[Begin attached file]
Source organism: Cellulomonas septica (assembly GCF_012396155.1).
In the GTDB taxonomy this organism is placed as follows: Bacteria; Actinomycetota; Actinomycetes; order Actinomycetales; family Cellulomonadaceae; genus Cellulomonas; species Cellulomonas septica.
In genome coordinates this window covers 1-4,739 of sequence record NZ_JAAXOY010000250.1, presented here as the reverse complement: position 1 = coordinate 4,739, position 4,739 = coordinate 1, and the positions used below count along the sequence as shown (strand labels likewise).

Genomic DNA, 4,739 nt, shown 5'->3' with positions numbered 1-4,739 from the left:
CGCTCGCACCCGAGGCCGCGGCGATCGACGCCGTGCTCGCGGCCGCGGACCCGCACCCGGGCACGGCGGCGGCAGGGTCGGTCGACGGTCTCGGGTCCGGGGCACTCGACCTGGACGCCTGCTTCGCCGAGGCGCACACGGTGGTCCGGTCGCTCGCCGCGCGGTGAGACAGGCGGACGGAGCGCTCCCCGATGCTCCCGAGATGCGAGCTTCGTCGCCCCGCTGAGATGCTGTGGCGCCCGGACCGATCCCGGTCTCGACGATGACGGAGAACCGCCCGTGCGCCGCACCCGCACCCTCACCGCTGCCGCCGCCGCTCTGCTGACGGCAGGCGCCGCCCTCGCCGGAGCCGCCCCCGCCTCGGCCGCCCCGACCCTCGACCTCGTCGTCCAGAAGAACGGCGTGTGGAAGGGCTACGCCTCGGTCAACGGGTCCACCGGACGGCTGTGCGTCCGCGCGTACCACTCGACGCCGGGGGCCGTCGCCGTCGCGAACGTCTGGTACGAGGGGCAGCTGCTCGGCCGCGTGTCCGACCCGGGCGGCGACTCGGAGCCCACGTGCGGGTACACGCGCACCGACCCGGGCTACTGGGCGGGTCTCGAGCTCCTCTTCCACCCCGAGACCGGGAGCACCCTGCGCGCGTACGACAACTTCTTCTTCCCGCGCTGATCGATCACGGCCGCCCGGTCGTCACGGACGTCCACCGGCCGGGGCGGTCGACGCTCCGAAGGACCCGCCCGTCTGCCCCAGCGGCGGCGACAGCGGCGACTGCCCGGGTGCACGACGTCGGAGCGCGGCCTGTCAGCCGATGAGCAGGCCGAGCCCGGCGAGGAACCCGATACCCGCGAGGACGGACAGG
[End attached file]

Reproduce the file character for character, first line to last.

Source organism: Cellulomonas septica (assembly GCF_012396155.1).
In the GTDB taxonomy this organism is placed as follows: Bacteria; Actinomycetota; Actinomycetes; order Actinomycetales; family Cellulomonadaceae; genus Cellulomonas; species Cellulomonas septica.
In genome coordinates this window covers 1-4,739 of sequence record NZ_JAAXOY010000250.1, presented here as the reverse complement: position 1 = coordinate 4,739, position 4,739 = coordinate 1, and the positions used below count along the sequence as shown (strand labels likewise).

Genomic DNA, 4,739 nt, shown 5'->3' with positions numbered 1-4,739 from the left:
CGCTCGCACCCGAGGCCGCGGCGATCGACGCCGTGCTCGCGGCCGCGGACCCGCACCCGGGCACGGCGGCGGCAGGGTCGGTCGACGGTCTCGGGTCCGGGGCACTCGACCTGGACGCCTGCTTCGCCGAGGCGCACACGGTGGTCCGGTCGCTCGCCGCGCGGTGAGACAGGCGGACGGAGCGCTCCCCGATGCTCCCGAGATGCGAGCTTCGTCGCCCCGCTGAGATGCTGTGGCGCCCGGACCGATCCCGGTCTCGACGATGACGGAGAACCGCCCGTGCGCCGCACCCGCACCCTCACCGCTGCCGCCGCCGCTCTGCTGACGGCAGGCGCCGCCCTCGCCGGAGCCGCCCCCGCCTCGGCCGCCCCGACCCTCGACCTCGTCGTCCAGAAGAACGGCGTGTGGAAGGGCTACGCCTCGGTCAACGGGTCCACCGGACGGCTGTGCGTCCGCGCGTACCACTCGACGCCGGGGGCCGTCGCCGTCGCGAACGTCTGGTACGAGGGGCAGCTGCTCGGCCGCGTGTCCGACCCGGGCGGCGACTCGGAGCCCACGTGCGGGTACACGCGCACCGACCCGGGCTACTGGGCGGGTCTCGAGCTCCTCTTCCACCCCGAGACCGGGAGCACCCTGCGCGCGTACGACAACTTCTTCTTCCCGCGCTGATCGATCACGGCCGCCCGGTCGTCACGGACGTCCACCGGCCGGGGCGGTCGACGCTCCGAAGGACCCGCCCGTCTGCCCCAGCGGCGGCGACAGCGGCGACTGCCCGGGTGCACGACGTCGGAGCGCGGCCTGTCAGCCGATGAGCAGGCCGAGCCCGGCGAGGAACCCGATACCCGCGAGGACGGACAGG